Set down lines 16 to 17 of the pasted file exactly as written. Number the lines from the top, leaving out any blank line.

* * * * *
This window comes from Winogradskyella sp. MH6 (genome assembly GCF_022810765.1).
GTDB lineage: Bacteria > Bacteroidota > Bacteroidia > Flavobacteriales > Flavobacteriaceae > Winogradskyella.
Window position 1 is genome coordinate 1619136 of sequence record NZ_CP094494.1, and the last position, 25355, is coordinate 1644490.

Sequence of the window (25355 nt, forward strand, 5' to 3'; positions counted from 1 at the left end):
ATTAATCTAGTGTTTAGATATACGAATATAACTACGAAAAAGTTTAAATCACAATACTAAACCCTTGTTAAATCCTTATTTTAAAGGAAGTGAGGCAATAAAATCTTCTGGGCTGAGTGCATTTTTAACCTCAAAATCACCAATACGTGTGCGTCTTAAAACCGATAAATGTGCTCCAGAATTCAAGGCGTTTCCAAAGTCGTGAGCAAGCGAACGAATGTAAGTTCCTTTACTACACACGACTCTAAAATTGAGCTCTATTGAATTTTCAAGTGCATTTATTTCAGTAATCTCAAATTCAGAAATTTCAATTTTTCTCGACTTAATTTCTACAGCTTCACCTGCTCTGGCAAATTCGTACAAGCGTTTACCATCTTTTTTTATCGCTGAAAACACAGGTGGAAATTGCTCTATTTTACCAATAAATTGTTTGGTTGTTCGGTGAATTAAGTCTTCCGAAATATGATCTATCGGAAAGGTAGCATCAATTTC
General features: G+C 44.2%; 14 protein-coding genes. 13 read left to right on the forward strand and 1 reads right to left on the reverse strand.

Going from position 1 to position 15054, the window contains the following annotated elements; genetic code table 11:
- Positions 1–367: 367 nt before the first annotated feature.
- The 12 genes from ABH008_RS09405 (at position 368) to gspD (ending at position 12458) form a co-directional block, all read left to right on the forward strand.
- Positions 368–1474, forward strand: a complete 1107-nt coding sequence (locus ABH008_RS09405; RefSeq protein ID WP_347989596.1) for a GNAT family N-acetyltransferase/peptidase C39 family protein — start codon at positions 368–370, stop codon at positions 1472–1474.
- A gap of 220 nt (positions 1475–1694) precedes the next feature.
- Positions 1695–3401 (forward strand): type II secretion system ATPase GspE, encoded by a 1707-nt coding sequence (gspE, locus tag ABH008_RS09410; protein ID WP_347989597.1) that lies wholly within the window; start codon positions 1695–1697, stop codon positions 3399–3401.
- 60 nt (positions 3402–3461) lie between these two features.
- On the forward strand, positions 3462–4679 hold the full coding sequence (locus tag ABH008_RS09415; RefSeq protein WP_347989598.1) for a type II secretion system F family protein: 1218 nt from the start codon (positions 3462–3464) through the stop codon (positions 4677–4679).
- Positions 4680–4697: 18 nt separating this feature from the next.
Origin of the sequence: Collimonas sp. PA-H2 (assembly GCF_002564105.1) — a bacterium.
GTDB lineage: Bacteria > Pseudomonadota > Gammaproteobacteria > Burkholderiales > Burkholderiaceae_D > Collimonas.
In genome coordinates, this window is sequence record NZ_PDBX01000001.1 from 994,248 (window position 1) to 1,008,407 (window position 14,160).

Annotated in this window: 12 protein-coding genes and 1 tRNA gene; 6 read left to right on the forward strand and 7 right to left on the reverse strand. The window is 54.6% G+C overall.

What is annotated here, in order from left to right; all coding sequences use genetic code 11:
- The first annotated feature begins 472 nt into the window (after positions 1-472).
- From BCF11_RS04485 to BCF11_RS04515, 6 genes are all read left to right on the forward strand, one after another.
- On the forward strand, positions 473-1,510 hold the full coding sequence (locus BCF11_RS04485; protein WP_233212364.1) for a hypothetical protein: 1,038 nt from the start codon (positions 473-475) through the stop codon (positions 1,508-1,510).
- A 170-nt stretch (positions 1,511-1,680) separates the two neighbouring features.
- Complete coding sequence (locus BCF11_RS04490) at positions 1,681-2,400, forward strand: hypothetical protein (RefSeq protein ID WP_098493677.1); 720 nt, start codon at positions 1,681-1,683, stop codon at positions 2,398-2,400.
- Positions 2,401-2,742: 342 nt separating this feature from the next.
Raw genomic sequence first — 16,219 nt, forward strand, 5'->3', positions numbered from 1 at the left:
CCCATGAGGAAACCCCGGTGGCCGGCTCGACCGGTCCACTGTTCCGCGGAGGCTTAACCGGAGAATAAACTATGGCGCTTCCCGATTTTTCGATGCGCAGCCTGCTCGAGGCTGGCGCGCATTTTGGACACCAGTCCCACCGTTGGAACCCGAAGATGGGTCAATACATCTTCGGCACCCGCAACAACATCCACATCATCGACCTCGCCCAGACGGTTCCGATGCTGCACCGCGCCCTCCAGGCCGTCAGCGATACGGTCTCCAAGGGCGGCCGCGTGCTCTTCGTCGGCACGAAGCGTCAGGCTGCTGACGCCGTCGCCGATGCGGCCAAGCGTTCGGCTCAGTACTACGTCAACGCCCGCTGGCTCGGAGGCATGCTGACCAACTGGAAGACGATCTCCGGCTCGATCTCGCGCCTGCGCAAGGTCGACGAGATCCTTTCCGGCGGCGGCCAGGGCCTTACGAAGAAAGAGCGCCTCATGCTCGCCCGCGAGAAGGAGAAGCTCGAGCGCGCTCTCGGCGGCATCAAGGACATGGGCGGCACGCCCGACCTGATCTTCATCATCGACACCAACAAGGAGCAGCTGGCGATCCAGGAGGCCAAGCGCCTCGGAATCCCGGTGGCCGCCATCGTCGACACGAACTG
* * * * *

Origin of the sequence: Collimonas sp. PA-H2 (assembly GCF_002564105.1) — a bacterium.
GTDB lineage: Bacteria > Pseudomonadota > Gammaproteobacteria > Burkholderiales > Burkholderiaceae_D > Collimonas.